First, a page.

Markets can be volatile. We’ve all seen that this year.1 But in moments of crisis, especially if you’ve lost your job or you’re worried about making ends meet, it can be tempting to pull out of your investments. But even in times of trouble, ditching the stock market isn’t always the best move to make. Here’s why.
Money and your emotions are like water and oil, they don’t mix well. It can be extremely hard to watch the stock market fluctuate. The big stock market dip in April was gut wrenching for a lot of us, but here we are only a few months later, and the S&P 500 experienced its best August performance since 1984.2 While it is very possible that there could be another dip this year, these fluctuations are very common and come with the territory.
This isn’t new
Did you know that since The Great Depression, there have been 13 recessions?3 What we’re going through right now is just the economic business cycle making its rounds again. These peaks and valleys are perfectly natural and expected, even though they may be exacerbated by extraordinary events.
When you see a dip in the market start to form, it can be very tempting to sell your investments to keep them from dropping further. However, you should try to avoid reactive responses.
Making a snap judgement to withdraw from the market completely because you get nervous could potentially leave you with a loss. Likewise, seeing the market drop and halting on additional investments until it balances out again could lead to missed opportunities.
Financial confidence is remembering that you are investing for the long-term. Short-term downswings are expected, and the best thing you can do is equip yourself with knowledge, and make informed rather than emotional investment decisions.
While everyone must determine for themselves what level of investment risk they're comfortable with, long term investors should consider the following.
A popular ways to invest in the stock market is to utilize the dollar cost average strategy.4 Dollar cost averaging works by investing a set amount of money every month and keeping that amount consistent over time (through ups and downs).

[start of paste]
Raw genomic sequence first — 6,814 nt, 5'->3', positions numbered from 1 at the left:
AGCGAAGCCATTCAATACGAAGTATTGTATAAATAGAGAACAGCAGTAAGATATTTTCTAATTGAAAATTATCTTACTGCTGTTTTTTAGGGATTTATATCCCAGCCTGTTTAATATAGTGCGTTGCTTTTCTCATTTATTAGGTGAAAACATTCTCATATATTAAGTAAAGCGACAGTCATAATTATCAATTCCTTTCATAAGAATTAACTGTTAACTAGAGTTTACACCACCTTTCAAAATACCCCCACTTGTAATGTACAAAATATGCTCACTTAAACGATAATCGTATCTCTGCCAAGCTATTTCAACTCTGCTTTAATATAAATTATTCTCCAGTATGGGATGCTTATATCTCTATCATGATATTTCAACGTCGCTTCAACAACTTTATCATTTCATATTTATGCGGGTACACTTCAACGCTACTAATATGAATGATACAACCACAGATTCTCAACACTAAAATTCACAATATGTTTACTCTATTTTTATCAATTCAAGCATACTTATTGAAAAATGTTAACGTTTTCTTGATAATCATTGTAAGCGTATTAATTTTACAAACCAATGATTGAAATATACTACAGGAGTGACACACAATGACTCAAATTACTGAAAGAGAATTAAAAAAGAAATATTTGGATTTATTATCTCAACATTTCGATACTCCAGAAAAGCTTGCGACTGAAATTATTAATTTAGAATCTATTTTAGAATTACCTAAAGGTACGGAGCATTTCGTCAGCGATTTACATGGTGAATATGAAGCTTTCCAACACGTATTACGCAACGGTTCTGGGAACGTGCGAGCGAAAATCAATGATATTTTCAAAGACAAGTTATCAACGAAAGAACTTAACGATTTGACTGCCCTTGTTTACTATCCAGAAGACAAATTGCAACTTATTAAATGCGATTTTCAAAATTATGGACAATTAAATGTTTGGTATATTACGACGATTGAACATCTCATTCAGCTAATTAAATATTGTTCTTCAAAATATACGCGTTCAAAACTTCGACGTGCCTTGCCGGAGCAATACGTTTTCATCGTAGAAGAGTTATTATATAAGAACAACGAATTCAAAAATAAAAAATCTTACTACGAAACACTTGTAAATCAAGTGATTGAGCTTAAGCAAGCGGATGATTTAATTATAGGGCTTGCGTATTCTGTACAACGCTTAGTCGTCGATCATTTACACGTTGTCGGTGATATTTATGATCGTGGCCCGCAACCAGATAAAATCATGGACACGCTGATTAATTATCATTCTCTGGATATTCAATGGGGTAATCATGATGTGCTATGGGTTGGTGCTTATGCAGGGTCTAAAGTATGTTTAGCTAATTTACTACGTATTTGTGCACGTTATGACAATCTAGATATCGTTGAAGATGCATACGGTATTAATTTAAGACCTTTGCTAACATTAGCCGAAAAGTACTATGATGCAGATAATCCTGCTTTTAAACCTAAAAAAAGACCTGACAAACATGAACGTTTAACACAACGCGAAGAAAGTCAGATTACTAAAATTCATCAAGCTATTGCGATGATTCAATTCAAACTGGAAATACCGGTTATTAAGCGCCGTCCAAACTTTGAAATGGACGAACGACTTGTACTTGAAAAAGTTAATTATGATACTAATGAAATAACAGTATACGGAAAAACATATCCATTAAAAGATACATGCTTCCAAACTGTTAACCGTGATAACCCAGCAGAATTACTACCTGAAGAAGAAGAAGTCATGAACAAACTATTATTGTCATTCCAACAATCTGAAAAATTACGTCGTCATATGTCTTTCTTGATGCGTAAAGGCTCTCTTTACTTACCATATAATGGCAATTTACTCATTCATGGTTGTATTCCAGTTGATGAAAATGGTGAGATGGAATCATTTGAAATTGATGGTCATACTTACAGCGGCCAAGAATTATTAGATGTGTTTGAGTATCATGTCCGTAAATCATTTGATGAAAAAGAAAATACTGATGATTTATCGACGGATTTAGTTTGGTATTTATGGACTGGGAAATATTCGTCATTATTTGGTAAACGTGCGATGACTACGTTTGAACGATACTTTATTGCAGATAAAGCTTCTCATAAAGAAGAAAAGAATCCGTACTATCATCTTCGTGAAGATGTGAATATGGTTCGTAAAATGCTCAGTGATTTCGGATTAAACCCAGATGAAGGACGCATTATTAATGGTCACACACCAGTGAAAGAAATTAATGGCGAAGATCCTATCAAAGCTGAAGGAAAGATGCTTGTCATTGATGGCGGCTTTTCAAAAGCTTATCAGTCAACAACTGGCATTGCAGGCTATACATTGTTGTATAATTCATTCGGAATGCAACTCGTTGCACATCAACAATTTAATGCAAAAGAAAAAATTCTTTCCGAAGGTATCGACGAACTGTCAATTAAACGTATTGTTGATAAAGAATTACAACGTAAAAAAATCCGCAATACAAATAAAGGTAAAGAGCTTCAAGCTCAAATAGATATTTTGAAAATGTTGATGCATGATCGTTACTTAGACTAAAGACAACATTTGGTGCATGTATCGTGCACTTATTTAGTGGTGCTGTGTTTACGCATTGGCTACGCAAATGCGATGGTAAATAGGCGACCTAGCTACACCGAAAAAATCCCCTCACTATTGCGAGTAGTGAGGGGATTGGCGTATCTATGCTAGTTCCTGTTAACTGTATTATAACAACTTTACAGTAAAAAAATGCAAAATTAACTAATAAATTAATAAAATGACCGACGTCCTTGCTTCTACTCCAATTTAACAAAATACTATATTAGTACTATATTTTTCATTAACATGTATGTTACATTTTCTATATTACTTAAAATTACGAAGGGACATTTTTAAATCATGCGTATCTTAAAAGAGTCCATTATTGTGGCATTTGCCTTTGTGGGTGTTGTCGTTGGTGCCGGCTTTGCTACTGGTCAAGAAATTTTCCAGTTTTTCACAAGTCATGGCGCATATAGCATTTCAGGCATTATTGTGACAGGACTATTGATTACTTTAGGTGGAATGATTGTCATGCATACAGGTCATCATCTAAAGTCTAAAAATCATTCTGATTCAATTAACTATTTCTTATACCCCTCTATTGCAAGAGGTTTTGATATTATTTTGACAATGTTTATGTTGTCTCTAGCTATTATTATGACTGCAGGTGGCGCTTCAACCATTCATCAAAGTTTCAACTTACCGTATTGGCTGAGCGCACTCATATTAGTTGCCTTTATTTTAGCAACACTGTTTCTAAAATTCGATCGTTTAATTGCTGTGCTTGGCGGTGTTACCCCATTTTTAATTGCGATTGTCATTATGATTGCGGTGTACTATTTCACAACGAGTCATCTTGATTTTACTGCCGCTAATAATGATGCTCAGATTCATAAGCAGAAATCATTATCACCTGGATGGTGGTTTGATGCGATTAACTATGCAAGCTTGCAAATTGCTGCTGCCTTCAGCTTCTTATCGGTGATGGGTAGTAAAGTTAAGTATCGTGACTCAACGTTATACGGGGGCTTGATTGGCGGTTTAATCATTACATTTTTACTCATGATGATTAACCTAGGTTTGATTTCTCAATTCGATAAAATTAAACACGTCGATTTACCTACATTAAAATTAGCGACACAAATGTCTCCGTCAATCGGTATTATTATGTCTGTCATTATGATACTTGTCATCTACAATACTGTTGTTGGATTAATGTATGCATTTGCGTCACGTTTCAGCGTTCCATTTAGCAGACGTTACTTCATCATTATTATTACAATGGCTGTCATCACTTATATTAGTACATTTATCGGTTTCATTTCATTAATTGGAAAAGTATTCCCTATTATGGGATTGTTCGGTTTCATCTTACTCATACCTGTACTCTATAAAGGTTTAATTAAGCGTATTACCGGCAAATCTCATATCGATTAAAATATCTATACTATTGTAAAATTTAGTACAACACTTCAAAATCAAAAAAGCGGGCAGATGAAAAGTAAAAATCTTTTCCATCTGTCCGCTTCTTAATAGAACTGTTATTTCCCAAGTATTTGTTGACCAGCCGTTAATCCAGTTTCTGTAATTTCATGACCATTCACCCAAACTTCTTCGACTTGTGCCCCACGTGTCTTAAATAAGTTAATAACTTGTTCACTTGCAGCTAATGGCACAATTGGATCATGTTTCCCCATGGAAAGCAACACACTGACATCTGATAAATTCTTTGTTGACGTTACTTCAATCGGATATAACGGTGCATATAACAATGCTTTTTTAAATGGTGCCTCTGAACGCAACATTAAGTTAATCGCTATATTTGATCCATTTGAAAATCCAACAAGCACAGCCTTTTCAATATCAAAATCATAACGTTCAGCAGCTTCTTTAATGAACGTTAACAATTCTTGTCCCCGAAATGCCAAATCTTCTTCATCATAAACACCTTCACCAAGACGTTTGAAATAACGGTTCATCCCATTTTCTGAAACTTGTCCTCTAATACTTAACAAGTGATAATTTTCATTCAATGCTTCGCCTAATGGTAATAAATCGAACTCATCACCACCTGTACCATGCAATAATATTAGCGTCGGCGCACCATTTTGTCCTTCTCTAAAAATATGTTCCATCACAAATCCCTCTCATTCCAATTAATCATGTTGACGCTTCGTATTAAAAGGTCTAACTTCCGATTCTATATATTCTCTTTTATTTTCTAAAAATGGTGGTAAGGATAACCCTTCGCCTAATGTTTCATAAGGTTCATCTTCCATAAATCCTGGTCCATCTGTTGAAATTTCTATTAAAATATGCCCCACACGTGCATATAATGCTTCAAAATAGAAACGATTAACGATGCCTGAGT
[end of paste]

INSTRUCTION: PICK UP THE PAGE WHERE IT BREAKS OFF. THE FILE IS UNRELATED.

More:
Whether you’re adding to your stock portfolio or your retirement fund, by investing the same amount each month, over time your average cost per share is likely to be less than the average market share price.4 When the market goes up, you’re buying fewer shares of high priced investments. And when market goes down, you’re buying more shares of lower priced investments. It’s a smart way to approach long term investing, as it can help to protect you against getting off track due to short-term market volatility.
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1 “The stock market is up from its coronavirus dip. Should you get out?”, Nova, A., CNBC.com, April 2020.
2 “Market Pulse from the SunTrust Investment Advisory Group, week ending August 31, 2020”, SunTrust.com, August 2020.
3 “How many recessions you’ve actually lived through and what happened in every one”, Huddleston Jr., T, CNBC.com, April 2020.
4 “Dollar Cost Averaging”, SunTrust.com, 2020.
Regular investing does not assure a profit or protect against a loss in declining markets. Dollar Cost Averaging involves continuous investments in securities regardless of fluctuating price levels. Investors should consider their financial ability to continue purchases through periods of low price levels.
Keep in mind that investing involves risk. The value of your investment will fluctuate over time, and you may gain or lose money. Past performance does not guarantee future results.
This content does not constitute legal, tax, accounting, financial or investment advice. You are encouraged to consult with competent legal, tax, accounting, financial or investment professionals based on your specific circumstances. We do not make any warranties as to accuracy or completeness of this information, do not endorse any third-party companies, products, or services described here, and take no liability for your use of this information.
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